A Self Portrait

Source:  A Self Portrait    Tag:  crookes tubes
  
 
History has it that on November 8, 1895, a year before the discovery of the Movie camera, some German physics professor Wilhelm Röntgen stumbled on X-rays while experimenting with Lenard and Crookes tubes. He decidedly referred to the radiation as "X", to indicate that it was an unknown type of radiation.

It is said by various sources that Röntgen was investigating cathode rays at the time, with a fluorescent screen painted with barium platinocyanide and a Crookes tube which he had wrapped in black cardboard so the visible light from the tube wouldn't interfere.
He then noticed a faint green glow from the screen, about 1 meter away. He realized some invisible rays coming from the tube were passing through the cardboard to make the screen glow.
He found they could also pass through books and papers on his desk.
Röntgen soon threw himself into frenzied investigations of these unknown rays and thus systematically discovered their eventual medical use when he made a picture of his wife's hand on a photographic plate formed due to X-rays.
The photograph of his wife's hand was the first ever photograph of a human body part using X-rays.
When she saw the picture, she said "I have seen my death."
He decided to send the picture to the man credited with the invention of the electric bulb and the cinematography camera – Thomas Edison.
It is by no coincidence that in 1895, Edison who a year before launched his Kinetoscope, while investigating materials' ability to fluoresce when exposed to X-rays, found that calcium tungstate was the most effective substance.
While his 1892 Kinetograph was inspiring further inventions by the Lumiere Brothers among others, around March 1896, the fluoroscope he developed became the standard for medical X-ray examinations.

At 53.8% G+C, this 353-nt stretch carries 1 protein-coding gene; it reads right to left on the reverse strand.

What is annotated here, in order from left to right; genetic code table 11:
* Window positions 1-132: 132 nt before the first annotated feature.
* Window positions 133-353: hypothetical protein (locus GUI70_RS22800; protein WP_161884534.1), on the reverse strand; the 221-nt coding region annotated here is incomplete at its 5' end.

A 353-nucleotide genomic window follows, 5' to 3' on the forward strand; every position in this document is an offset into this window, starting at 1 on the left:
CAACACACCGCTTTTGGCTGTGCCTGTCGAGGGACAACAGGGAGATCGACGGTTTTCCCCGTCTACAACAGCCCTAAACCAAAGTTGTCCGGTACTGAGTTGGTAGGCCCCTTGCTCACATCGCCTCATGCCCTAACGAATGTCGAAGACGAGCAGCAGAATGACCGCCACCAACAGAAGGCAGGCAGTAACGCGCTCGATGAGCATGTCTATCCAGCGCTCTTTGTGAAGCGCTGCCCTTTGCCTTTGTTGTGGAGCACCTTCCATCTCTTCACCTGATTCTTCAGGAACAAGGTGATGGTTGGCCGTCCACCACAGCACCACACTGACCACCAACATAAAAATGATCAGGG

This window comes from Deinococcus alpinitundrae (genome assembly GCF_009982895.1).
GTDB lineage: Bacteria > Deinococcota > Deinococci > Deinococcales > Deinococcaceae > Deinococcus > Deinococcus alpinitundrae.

Nevertheless, Edison dropped X-ray research around 1903, even before the death of Clarence Madison Dally, one of his glassblowers. Dally had a habit of testing X-ray tubes on his hands, and acquired a cancer in them so tenacious that both arms were amputated in a futile attempt to save his life.
But I’ve constantly been puzzled by the synchronous correlations between the exegeses of technologies that assisted in the development of both the moving image (on photographic surfaces) and the x-ray image as cathode based.
But over and above a purely speculative interest I have also considered premises of technical and philosophical evolutions of these technologies from the still photograph (and manipulations of light) through which we aimed to ‘freeze space and time’ and the cancerous x-ray which proposed to ‘capture our interiors (inner space and time)’.
Interesting to consider how over centuries of ‘manipulations of light’ at various levels were compounded by man’s obsessive insecurity about ideas of self and being, thus perhaps requiring ‘frozen representation’ to validate their existence both by capturing the interior of the self and the exterior.
Hence the utterance by Röntgen’s wife seems fitting as a precursor to a quest for immortality through representative faculties.
Considering how cameras can capture both the interior and exterior proving a convergence of the philosophical origins of both ideas, there stands evidence that perhaps our insides are compressed digital representations of our outside world.